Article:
While there are countless success stories of brownfields that were transformed into new assets, brownfields with petroleum contamination present unique challenges. Typically small and widely dispersed throughout communities, abandoned gas stations and other petroleum-impacted properties often require tailored approaches to overcome the economic and environmental conditions that limit their cleanup and subsequent revitalization. (Note that where this document uses the term “redevelopment” or “revitalization,” it is referring to the ensuing redevelopment and revitalization of brownfields sites that EPA hopes will result from their assessment and cleanup.)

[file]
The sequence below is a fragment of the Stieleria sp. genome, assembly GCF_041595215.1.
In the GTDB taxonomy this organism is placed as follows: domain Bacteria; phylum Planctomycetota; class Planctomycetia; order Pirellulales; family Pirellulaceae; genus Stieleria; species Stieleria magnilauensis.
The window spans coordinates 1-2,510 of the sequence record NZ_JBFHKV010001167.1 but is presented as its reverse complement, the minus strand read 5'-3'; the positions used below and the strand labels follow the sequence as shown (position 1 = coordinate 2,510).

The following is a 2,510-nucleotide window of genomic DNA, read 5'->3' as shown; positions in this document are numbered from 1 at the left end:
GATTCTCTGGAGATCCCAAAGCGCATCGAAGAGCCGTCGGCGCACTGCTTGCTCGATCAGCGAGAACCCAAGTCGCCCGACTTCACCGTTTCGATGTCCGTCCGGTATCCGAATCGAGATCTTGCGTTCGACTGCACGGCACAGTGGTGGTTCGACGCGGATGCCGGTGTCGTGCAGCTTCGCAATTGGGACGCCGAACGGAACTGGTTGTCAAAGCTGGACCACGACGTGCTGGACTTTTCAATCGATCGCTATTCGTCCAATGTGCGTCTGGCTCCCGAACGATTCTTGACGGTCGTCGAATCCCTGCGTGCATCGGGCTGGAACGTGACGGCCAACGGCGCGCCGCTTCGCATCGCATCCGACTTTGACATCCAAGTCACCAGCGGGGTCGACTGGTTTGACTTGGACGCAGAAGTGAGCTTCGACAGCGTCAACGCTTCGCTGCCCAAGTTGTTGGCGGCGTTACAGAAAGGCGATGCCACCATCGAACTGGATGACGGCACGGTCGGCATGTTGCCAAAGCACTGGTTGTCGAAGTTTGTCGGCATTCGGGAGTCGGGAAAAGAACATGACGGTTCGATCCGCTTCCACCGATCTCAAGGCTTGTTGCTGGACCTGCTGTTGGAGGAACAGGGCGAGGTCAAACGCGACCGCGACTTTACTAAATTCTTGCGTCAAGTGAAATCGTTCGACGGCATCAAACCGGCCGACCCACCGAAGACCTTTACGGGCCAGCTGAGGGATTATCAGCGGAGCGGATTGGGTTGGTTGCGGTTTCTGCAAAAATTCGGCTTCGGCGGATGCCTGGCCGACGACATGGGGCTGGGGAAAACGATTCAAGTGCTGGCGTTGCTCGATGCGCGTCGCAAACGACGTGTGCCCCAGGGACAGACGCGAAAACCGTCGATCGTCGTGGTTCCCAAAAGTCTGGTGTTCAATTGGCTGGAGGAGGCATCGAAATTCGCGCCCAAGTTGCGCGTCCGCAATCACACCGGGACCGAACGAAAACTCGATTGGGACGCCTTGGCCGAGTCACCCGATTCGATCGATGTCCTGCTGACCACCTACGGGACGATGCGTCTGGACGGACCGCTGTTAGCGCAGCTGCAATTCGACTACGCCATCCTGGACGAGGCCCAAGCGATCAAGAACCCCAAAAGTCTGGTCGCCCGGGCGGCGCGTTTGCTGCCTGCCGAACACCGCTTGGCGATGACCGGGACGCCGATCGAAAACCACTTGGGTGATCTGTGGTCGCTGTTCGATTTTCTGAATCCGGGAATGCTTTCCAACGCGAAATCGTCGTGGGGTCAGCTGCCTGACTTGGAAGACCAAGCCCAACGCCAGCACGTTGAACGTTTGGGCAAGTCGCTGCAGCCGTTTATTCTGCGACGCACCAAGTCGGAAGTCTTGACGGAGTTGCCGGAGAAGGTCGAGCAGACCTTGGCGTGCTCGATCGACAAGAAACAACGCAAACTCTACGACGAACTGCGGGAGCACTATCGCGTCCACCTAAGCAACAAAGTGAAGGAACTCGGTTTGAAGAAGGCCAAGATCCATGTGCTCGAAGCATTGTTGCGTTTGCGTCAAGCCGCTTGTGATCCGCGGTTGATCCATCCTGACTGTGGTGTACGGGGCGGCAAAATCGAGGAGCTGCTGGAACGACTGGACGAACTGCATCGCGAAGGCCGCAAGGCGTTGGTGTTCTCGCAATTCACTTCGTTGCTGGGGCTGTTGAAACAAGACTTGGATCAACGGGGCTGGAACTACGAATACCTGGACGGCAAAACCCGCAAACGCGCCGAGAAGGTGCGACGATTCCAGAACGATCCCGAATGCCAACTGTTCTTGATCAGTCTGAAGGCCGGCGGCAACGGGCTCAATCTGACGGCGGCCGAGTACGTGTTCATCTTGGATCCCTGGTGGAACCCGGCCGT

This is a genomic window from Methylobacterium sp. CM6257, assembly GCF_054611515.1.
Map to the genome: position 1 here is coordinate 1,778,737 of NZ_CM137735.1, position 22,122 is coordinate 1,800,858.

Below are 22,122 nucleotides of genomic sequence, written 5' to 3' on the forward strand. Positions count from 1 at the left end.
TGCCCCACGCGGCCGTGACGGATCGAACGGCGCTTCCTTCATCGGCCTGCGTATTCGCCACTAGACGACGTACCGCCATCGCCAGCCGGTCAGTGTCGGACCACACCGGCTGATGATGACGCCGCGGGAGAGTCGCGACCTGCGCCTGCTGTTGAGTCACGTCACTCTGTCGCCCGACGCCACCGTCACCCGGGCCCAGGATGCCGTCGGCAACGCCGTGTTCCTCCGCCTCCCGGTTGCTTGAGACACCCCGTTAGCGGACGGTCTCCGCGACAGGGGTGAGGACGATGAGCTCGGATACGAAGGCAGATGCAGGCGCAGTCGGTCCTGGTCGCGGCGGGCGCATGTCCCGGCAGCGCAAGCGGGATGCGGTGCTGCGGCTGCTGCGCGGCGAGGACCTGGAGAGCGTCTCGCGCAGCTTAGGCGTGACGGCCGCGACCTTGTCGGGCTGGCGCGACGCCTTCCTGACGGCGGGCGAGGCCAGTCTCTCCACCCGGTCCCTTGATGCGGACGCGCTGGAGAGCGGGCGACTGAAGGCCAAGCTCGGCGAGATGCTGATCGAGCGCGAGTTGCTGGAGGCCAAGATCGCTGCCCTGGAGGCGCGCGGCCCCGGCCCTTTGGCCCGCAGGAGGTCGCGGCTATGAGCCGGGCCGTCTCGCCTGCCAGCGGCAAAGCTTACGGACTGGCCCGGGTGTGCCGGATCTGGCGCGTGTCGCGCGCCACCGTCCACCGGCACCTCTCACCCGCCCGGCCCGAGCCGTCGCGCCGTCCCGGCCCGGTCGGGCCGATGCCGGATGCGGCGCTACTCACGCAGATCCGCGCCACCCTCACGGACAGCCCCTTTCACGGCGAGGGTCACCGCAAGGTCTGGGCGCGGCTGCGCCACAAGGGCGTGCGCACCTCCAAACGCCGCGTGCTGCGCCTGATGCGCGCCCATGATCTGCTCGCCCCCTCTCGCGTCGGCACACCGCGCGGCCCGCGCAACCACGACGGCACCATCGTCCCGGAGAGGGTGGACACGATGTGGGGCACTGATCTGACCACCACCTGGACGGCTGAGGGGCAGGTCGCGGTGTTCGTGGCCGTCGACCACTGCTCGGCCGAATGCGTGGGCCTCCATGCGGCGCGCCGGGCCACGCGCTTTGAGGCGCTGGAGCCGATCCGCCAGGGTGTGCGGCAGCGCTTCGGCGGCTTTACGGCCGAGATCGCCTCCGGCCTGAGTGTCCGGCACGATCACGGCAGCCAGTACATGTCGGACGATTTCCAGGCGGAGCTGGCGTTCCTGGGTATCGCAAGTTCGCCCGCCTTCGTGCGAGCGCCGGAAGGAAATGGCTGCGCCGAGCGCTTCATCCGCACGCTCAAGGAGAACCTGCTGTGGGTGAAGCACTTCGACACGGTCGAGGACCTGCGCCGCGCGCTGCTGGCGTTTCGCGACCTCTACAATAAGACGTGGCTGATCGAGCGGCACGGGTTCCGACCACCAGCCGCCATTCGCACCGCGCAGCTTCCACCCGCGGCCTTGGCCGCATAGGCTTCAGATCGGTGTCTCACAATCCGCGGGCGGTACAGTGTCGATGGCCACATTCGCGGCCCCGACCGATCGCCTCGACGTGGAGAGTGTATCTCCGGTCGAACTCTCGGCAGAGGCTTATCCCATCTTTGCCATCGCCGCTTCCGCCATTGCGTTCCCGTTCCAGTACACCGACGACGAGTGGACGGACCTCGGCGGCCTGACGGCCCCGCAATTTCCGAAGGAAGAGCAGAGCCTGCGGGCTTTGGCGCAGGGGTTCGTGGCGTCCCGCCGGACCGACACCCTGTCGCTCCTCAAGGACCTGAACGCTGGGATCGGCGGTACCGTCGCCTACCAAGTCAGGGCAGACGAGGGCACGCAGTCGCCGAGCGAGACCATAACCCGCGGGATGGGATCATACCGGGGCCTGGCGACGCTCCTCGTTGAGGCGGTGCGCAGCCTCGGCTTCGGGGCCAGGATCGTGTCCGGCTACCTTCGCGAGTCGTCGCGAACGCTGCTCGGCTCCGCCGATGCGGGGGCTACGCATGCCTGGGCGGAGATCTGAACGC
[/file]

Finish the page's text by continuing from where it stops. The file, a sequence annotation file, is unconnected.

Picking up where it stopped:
Although there are an estimated 200,000 brownfields across the U.S. with petroleum contamination issues, it has only been within the last six years that these properties were considered eligible to address under EPA’s Brownfields program. Since that time, the program has provided a number of resources that specifically target petroleum-contaminated brownfields. However, EPA and its stakeholders recognize that the program’s approach to petroleum brownfields can be further honed and enhanced to provide even greater assistance in reclaiming these sites.